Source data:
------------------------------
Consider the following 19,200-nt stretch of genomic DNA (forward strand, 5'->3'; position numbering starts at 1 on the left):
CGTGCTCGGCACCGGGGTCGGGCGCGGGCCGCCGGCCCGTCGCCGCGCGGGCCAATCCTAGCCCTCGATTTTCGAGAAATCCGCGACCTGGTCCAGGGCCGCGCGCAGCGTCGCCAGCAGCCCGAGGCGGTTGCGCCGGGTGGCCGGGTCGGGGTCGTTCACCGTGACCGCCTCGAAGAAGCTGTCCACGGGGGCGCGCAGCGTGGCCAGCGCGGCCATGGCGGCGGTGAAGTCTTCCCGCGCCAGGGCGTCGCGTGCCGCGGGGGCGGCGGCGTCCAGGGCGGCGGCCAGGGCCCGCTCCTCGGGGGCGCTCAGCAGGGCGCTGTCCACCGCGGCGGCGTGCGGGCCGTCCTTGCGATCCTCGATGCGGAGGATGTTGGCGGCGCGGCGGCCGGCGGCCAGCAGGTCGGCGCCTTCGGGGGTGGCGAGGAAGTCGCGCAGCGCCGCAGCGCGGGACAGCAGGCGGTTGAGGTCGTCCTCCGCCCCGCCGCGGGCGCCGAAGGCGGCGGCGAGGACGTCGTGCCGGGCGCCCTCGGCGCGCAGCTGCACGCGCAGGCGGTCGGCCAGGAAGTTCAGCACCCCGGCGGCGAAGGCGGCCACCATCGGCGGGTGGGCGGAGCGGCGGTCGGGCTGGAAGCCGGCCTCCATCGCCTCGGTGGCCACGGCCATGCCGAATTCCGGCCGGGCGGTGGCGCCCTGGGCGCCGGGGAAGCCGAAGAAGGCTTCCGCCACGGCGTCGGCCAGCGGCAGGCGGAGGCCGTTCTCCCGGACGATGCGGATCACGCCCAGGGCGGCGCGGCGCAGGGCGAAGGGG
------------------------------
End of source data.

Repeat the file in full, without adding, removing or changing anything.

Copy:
Consider the following 19,200-nt stretch of genomic DNA (forward strand, 5'->3'; position numbering starts at 1 on the left):
CGTGCTCGGCACCGGGGTCGGGCGCGGGCCGCCGGCCCGTCGCCGCGCGGGCCAATCCTAGCCCTCGATTTTCGAGAAATCCGCGACCTGGTCCAGGGCCGCGCGCAGCGTCGCCAGCAGCCCGAGGCGGTTGCGCCGGGTGGCCGGGTCGGGGTCGTTCACCGTGACCGCCTCGAAGAAGCTGTCCACGGGGGCGCGCAGCGTGGCCAGCGCGGCCATGGCGGCGGTGAAGTCTTCCCGCGCCAGGGCGTCGCGTGCCGCGGGGGCGGCGGCGTCCAGGGCGGCGGCCAGGGCCCGCTCCTCGGGGGCGCTCAGCAGGGCGCTGTCCACCGCGGCGGCGTGCGGGCCGTCCTTGCGATCCTCGATGCGGAGGATGTTGGCGGCGCGGCGGCCGGCGGCCAGCAGGTCGGCGCCTTCGGGGGTGGCGAGGAAGTCGCGCAGCGCCGCAGCGCGGGACAGCAGGCGGTTGAGGTCGTCCTCCGCCCCGCCGCGGGCGCCGAAGGCGGCGGCGAGGACGTCGTGCCGGGCGCCCTCGGCGCGCAGCTGCACGCGCAGGCGGTCGGCCAGGAAGTTCAGCACCCCGGCGGCGAAGGCGGCCACCATCGGCGGGTGGGCGGAGCGGCGGTCGGGCTGGAAGCCGGCCTCCATCGCCTCGGTGGCCACGGCCATGCCGAATTCCGGCCGGGCGGTGGCGCCCTGGGCGCCGGGGAAGCCGAAGAAGGCTTCCGCCACGGCGTCGGCCAGCGGCAGGCGGAGGCCGTTCTCCCGGACGATGCGGATCACGCCCAGGGCGGCGCGGCGCAGGGCGAAGGGG